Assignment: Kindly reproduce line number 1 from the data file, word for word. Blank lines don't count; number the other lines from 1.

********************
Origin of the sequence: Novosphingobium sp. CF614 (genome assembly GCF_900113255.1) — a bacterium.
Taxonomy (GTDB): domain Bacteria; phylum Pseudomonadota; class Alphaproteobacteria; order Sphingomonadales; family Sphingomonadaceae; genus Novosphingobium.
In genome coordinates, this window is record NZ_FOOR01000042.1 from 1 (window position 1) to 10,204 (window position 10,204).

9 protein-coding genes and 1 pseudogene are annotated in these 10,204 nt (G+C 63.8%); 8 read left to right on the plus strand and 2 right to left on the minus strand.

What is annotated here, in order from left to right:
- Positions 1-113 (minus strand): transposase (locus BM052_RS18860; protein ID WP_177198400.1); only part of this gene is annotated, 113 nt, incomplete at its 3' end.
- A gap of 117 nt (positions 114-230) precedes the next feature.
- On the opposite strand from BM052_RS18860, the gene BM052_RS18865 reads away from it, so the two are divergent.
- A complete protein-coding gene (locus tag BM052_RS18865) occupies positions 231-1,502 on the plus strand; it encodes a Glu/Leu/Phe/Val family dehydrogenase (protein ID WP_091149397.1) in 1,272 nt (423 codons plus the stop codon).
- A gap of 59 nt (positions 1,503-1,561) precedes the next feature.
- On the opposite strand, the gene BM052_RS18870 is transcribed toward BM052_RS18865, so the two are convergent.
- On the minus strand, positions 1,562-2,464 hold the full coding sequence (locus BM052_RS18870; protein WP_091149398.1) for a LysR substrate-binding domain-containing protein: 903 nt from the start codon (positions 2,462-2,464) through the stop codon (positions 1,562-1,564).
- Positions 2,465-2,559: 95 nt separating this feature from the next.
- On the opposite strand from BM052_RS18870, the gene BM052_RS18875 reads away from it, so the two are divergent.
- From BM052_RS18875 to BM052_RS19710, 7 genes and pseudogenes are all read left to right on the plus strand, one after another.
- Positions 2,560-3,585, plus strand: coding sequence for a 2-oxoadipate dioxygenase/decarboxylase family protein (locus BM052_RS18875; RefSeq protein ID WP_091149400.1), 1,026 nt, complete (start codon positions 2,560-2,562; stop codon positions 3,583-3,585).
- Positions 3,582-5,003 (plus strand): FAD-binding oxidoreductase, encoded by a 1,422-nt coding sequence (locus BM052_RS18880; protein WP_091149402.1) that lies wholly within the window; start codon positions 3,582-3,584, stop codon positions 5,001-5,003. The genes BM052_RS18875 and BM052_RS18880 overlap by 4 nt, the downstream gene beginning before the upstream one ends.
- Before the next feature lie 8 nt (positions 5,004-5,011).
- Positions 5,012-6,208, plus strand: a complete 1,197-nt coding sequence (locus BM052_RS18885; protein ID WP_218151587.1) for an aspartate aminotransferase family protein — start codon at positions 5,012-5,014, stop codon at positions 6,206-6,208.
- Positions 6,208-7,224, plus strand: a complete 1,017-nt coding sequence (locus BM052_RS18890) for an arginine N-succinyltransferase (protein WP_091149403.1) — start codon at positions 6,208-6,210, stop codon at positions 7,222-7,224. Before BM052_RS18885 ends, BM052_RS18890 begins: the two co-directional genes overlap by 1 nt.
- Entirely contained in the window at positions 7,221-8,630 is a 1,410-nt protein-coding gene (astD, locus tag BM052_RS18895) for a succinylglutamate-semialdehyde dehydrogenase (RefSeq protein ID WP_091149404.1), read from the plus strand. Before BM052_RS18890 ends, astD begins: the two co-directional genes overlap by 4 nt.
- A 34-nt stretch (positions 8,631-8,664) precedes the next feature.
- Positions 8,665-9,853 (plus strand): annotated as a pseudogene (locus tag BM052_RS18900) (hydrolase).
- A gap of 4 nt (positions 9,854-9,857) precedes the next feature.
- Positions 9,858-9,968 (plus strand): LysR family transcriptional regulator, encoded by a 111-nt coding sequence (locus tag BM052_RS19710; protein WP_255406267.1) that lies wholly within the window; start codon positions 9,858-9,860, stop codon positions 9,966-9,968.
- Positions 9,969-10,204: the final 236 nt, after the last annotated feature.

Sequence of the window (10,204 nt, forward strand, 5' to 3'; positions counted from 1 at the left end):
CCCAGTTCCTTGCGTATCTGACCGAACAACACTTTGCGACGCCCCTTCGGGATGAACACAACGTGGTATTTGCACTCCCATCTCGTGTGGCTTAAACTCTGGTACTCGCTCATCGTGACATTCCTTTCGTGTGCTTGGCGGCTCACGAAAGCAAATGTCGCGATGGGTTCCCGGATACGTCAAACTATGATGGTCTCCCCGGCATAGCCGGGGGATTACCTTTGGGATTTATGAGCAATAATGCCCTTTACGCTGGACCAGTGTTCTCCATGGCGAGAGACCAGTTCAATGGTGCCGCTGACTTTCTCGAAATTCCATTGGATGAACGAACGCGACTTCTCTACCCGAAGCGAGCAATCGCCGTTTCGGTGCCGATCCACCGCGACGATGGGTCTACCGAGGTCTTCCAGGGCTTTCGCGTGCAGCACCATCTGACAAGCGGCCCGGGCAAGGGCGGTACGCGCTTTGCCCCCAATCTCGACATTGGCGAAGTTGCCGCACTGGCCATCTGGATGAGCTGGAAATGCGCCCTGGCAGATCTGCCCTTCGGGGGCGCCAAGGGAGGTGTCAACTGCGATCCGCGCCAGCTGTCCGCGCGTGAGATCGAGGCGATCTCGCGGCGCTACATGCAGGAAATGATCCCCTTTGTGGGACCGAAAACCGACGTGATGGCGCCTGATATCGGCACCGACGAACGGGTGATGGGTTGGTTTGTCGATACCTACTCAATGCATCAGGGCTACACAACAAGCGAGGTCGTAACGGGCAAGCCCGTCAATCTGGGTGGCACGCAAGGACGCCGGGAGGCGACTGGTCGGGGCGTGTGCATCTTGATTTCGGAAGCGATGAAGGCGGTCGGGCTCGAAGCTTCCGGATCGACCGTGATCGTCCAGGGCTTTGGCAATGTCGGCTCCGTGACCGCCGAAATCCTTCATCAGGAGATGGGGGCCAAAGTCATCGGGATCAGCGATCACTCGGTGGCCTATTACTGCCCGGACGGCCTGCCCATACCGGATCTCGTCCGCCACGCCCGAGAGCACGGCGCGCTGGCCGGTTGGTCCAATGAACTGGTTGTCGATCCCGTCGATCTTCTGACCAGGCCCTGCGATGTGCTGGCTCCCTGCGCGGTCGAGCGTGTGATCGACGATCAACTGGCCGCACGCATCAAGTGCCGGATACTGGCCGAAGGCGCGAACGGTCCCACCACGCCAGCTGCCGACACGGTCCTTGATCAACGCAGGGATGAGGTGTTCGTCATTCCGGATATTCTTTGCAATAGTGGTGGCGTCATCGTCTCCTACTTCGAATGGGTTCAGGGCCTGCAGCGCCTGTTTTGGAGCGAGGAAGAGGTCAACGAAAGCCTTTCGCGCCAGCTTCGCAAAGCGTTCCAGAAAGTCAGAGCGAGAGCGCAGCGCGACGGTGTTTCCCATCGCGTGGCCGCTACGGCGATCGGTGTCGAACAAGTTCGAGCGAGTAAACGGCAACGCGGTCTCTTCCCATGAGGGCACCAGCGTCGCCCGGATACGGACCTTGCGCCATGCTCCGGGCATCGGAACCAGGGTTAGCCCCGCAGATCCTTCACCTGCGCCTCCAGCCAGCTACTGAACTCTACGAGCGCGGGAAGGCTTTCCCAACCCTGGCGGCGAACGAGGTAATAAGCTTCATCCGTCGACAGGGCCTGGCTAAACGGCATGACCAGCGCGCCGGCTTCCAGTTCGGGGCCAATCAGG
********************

Origin of the sequence: Novosphingobium sp. CF614 (genome assembly GCF_900113255.1) — a bacterium.